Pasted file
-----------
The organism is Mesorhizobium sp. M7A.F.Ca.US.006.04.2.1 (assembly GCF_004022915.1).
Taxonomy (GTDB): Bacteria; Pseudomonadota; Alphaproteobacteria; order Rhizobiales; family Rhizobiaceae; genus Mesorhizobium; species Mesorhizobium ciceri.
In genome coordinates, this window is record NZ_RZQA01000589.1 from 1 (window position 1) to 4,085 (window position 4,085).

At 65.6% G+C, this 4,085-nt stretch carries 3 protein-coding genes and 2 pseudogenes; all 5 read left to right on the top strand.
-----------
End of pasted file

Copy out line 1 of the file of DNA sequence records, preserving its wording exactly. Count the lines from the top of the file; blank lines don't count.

The organism is Mesorhizobium sp. M7A.F.Ca.US.006.04.2.1 (assembly GCF_004022915.1).